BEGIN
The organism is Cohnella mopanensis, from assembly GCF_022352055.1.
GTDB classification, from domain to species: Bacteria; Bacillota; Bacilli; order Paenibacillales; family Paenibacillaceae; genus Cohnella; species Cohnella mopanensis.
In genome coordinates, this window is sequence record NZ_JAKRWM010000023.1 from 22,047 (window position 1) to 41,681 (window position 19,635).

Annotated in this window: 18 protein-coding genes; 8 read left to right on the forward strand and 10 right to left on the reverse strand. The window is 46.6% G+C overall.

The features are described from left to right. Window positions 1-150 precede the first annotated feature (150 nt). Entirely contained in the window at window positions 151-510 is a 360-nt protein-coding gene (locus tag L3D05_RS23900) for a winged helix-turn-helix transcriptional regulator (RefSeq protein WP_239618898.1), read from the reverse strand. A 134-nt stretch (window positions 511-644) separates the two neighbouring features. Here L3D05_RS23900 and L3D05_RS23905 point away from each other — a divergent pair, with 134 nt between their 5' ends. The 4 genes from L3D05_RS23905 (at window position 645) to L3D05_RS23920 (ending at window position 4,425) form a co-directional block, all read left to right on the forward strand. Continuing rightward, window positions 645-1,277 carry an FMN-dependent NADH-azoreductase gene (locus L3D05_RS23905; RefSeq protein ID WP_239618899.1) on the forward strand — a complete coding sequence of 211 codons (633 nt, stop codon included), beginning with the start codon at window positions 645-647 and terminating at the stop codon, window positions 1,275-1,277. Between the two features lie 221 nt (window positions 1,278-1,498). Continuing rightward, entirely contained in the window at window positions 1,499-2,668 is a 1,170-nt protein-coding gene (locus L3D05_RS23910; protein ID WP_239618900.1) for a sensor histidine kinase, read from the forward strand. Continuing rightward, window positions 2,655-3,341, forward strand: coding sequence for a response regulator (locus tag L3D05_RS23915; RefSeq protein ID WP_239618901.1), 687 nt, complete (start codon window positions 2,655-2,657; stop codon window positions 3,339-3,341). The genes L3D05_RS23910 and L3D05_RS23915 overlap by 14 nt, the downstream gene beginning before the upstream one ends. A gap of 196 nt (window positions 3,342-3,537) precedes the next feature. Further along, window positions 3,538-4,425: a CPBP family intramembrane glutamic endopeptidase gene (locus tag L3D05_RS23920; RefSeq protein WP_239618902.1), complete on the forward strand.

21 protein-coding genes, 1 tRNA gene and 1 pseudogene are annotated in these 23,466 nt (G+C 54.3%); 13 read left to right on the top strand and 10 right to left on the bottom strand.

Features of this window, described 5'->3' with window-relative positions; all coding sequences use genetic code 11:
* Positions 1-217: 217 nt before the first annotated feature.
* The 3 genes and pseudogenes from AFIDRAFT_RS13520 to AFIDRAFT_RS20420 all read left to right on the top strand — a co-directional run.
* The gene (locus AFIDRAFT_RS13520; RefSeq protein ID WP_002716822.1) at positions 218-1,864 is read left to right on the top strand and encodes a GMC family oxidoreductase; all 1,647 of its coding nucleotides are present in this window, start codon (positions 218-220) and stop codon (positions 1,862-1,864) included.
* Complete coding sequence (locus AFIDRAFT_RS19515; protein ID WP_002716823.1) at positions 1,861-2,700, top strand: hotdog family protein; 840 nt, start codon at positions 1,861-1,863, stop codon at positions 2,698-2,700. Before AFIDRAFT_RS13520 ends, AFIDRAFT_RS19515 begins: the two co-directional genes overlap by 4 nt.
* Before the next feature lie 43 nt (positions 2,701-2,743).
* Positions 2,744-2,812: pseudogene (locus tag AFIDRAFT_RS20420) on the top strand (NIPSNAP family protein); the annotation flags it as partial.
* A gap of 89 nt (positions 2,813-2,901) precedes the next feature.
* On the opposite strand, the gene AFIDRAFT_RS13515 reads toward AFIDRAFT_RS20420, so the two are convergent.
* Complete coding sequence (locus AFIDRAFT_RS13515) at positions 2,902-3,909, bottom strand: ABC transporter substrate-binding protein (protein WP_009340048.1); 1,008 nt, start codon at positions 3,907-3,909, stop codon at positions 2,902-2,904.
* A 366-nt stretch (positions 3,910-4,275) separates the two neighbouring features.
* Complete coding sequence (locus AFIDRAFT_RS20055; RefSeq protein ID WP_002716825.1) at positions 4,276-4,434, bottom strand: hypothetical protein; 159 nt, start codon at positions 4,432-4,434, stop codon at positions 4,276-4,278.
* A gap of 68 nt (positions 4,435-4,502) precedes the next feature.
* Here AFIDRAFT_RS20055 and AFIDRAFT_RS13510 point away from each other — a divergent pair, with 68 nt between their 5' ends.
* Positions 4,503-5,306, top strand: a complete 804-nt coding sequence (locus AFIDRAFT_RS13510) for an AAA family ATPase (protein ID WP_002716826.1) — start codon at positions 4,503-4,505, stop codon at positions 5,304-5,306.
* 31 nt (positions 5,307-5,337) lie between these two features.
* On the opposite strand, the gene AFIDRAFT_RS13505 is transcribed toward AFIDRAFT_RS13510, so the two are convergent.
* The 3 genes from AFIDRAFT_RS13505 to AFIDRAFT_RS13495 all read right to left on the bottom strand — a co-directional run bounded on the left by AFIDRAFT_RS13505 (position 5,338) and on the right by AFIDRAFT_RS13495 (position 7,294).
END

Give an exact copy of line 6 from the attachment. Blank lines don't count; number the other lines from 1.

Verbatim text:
21 protein-coding genes, 1 tRNA gene and 1 pseudogene are annotated in these 23,466 nt (G+C 54.3%); 13 read left to right on the top strand and 10 right to left on the bottom strand.